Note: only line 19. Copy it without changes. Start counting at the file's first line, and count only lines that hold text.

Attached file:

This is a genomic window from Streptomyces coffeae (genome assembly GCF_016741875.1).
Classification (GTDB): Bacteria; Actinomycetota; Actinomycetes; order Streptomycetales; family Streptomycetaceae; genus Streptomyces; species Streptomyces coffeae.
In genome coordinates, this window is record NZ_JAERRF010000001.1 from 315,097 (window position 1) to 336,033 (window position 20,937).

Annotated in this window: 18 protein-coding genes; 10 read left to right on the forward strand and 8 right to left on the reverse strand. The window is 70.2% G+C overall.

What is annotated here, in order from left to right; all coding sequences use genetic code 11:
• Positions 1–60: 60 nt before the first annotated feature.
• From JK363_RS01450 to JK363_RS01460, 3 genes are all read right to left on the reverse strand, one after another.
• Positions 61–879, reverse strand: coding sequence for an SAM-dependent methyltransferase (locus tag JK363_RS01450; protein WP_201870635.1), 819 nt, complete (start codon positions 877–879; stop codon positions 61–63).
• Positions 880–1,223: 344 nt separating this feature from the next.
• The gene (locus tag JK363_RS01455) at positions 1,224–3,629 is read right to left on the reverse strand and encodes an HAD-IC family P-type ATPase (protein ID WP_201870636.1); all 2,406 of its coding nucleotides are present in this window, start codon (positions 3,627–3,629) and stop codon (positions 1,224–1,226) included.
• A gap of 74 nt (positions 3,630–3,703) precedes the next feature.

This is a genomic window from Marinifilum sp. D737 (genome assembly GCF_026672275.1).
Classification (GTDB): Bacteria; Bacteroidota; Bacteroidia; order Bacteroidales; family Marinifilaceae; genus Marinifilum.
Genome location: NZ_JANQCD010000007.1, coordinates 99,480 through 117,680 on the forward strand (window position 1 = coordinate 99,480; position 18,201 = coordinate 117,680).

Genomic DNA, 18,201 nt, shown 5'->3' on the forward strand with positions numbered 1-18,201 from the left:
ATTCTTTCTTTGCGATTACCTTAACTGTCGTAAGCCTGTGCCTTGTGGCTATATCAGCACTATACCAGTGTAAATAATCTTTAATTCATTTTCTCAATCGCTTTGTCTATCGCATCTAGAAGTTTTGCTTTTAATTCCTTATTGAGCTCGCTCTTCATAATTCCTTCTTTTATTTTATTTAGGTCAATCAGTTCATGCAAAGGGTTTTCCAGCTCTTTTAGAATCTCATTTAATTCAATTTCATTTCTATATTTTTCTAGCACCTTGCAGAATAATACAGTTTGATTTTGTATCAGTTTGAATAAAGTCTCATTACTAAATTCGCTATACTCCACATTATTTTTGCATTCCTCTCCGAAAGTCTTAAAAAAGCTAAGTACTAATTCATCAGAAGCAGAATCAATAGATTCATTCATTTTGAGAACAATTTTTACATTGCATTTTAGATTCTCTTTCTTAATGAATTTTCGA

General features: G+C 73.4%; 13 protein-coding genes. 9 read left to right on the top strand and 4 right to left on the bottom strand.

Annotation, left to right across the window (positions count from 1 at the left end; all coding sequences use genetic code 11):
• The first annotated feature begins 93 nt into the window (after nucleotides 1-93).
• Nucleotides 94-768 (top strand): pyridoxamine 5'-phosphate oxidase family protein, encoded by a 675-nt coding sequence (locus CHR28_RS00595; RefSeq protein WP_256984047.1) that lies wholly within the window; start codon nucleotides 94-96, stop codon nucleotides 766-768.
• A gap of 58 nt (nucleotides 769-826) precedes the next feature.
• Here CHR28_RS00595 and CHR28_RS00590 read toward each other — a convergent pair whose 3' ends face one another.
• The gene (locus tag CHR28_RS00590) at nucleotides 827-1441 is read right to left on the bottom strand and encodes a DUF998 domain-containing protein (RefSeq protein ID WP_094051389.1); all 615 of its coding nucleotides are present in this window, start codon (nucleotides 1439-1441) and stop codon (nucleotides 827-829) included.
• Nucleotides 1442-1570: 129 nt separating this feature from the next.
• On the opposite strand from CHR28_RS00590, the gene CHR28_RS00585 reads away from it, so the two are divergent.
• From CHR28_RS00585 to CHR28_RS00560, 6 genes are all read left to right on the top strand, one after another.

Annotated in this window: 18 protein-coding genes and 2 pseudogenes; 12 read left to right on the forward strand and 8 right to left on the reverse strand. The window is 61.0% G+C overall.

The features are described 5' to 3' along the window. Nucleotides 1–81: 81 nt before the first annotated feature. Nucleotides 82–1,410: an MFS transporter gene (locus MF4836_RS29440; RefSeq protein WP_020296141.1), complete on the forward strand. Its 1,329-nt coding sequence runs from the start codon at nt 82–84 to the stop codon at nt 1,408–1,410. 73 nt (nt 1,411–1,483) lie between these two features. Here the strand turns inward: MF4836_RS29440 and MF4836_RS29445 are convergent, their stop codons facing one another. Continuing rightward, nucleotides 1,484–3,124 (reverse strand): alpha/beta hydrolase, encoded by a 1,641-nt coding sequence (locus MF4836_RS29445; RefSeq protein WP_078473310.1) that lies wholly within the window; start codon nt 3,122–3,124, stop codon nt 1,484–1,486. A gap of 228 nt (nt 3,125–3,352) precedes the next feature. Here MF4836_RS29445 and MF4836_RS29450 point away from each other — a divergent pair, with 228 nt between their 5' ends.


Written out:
• The first annotated feature begins 93 nt into the window (after nucleotides 1-93).